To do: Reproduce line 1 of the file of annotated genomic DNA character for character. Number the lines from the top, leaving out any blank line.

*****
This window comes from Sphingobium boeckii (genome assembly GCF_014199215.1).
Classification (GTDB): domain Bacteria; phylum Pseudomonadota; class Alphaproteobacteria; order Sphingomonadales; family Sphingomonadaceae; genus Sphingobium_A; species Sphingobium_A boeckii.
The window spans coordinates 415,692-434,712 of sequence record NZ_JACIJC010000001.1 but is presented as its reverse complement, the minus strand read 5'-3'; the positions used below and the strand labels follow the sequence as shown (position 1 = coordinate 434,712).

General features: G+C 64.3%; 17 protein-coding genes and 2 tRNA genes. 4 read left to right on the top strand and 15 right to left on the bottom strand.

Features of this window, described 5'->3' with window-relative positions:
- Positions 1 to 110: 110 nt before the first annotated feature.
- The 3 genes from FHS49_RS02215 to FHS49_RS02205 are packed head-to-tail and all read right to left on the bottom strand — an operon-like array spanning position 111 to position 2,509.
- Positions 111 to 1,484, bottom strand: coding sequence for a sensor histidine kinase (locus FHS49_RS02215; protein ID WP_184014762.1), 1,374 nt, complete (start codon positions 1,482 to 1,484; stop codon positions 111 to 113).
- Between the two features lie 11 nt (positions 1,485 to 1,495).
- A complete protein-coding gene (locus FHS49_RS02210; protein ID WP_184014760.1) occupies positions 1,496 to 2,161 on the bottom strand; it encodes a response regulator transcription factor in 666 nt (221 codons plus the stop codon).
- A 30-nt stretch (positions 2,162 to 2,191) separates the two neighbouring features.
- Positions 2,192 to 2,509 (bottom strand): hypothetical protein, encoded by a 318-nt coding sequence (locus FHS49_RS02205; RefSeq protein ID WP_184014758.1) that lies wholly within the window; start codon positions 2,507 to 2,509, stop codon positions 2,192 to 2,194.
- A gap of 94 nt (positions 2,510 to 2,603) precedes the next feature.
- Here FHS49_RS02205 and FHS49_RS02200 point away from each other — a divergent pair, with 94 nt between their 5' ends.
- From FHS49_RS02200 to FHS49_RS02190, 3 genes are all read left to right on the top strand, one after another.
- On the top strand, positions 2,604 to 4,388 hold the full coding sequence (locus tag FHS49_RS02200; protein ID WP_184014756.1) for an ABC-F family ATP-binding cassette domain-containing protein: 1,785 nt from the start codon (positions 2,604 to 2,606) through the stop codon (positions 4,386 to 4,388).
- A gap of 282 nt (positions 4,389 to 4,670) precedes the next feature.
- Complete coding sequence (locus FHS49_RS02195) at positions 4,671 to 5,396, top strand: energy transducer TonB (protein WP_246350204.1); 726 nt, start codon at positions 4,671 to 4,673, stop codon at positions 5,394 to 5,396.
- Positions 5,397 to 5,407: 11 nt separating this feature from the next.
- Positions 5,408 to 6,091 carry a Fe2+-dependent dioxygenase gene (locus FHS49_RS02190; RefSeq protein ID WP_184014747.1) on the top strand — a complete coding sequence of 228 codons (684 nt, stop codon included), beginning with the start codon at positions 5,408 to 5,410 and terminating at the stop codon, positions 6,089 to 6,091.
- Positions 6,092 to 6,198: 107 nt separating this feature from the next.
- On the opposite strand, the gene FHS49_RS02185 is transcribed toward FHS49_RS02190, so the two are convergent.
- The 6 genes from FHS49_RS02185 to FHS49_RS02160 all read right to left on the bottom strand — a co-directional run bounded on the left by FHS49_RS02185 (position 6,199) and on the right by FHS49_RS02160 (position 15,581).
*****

This window comes from Sphingobium boeckii (genome assembly GCF_014199215.1).